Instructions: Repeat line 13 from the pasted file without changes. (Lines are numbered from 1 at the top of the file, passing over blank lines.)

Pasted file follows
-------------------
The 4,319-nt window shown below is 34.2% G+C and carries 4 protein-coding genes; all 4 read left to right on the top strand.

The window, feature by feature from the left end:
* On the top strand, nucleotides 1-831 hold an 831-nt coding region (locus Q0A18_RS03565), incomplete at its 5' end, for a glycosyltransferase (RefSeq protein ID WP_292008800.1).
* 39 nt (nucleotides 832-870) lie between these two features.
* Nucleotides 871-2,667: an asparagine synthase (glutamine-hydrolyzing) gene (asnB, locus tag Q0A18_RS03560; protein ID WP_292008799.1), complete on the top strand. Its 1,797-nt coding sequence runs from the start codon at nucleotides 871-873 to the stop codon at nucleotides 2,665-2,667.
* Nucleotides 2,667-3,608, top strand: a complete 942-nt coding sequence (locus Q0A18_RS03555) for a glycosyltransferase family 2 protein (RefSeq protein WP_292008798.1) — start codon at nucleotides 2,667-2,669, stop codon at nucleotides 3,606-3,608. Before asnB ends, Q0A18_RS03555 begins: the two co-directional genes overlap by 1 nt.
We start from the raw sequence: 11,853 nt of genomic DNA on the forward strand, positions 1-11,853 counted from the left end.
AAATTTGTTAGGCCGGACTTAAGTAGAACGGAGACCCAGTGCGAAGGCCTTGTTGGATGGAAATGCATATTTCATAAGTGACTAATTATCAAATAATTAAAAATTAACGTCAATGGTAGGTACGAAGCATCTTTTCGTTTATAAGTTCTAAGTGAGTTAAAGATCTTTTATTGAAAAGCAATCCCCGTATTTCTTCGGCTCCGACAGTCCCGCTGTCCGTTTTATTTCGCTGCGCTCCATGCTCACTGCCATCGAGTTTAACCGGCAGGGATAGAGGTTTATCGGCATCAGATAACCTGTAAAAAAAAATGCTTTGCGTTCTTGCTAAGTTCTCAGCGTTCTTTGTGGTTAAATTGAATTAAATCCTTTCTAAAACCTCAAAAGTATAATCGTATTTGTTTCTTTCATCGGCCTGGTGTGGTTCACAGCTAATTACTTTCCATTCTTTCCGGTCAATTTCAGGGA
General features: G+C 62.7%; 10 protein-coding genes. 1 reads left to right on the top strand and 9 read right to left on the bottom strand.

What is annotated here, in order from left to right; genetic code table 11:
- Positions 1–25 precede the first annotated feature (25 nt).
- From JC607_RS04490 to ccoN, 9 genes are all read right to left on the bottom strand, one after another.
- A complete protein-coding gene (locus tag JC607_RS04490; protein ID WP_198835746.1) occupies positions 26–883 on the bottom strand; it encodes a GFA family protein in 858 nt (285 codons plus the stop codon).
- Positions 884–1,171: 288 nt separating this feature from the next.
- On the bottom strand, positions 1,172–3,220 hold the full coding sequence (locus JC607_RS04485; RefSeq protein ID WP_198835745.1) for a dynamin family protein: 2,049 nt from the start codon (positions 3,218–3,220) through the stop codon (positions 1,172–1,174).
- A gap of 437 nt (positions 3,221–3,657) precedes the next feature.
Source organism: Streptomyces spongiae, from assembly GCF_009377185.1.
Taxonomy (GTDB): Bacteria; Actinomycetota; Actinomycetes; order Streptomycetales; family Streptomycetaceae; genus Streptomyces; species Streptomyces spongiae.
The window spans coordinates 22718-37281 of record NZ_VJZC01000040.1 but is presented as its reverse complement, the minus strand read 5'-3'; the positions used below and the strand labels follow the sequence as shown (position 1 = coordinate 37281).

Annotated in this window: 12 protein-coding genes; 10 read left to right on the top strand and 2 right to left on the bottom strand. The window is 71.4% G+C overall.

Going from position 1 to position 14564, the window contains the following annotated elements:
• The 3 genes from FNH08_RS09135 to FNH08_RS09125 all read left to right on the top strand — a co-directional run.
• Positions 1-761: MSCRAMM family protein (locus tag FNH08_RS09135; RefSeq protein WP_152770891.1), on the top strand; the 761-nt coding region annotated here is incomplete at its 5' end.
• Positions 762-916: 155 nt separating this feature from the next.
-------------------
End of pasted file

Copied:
- A complete protein-coding gene (locus tag JC607_RS04490; protein ID WP_198835746.1) occupies positions 26–883 on the bottom strand; it encodes a GFA family protein in 858 nt (285 codons plus the stop codon).